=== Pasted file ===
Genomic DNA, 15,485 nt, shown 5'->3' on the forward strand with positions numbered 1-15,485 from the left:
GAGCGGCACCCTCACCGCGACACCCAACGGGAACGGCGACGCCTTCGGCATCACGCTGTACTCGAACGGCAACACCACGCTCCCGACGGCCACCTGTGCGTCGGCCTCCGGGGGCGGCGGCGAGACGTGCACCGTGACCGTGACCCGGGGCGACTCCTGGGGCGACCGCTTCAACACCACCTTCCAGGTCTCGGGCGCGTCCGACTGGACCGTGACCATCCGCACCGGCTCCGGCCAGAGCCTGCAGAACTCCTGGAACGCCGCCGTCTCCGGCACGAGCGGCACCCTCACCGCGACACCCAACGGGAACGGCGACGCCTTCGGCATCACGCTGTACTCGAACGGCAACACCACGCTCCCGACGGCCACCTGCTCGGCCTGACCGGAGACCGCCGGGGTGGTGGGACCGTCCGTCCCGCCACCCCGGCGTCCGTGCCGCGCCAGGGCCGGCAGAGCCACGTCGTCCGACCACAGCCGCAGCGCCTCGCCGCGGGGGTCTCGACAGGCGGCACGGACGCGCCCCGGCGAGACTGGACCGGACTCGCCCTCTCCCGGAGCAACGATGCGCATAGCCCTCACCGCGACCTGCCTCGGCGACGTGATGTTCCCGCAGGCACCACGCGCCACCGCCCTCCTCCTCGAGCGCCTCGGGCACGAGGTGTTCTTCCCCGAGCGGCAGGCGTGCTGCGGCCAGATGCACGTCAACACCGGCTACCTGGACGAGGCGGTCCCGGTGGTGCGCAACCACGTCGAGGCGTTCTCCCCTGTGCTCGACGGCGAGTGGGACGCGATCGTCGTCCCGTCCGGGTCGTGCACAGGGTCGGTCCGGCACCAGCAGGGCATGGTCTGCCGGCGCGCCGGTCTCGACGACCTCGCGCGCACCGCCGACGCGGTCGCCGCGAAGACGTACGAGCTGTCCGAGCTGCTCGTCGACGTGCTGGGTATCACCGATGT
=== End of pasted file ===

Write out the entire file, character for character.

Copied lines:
Genomic DNA, 15,485 nt, shown 5'->3' on the forward strand with positions numbered 1-15,485 from the left:
GAGCGGCACCCTCACCGCGACACCCAACGGGAACGGCGACGCCTTCGGCATCACGCTGTACTCGAACGGCAACACCACGCTCCCGACGGCCACCTGTGCGTCGGCCTCCGGGGGCGGCGGCGAGACGTGCACCGTGACCGTGACCCGGGGCGACTCCTGGGGCGACCGCTTCAACACCACCTTCCAGGTCTCGGGCGCGTCCGACTGGACCGTGACCATCCGCACCGGCTCCGGCCAGAGCCTGCAGAACTCCTGGAACGCCGCCGTCTCCGGCACGAGCGGCACCCTCACCGCGACACCCAACGGGAACGGCGACGCCTTCGGCATCACGCTGTACTCGAACGGCAACACCACGCTCCCGACGGCCACCTGCTCGGCCTGACCGGAGACCGCCGGGGTGGTGGGACCGTCCGTCCCGCCACCCCGGCGTCCGTGCCGCGCCAGGGCCGGCAGAGCCACGTCGTCCGACCACAGCCGCAGCGCCTCGCCGCGGGGGTCTCGACAGGCGGCACGGACGCGCCCCGGCGAGACTGGACCGGACTCGCCCTCTCCCGGAGCAACGATGCGCATAGCCCTCACCGCGACCTGCCTCGGCGACGTGATGTTCCCGCAGGCACCACGCGCCACCGCCCTCCTCCTCGAGCGCCTCGGGCACGAGGTGTTCTTCCCCGAGCGGCAGGCGTGCTGCGGCCAGATGCACGTCAACACCGGCTACCTGGACGAGGCGGTCCCGGTGGTGCGCAACCACGTCGAGGCGTTCTCCCCTGTGCTCGACGGCGAGTGGGACGCGATCGTCGTCCCGTCCGGGTCGTGCACAGGGTCGGTCCGGCACCAGCAGGGCATGGTCTGCCGGCGCGCCGGTCTCGACGACCTCGCGCGCACCGCCGACGCGGTCGCCGCGAAGACGTACGAGCTGTCCGAGCTGCTCGTCGACGTGCTGGGTATCACCGATGT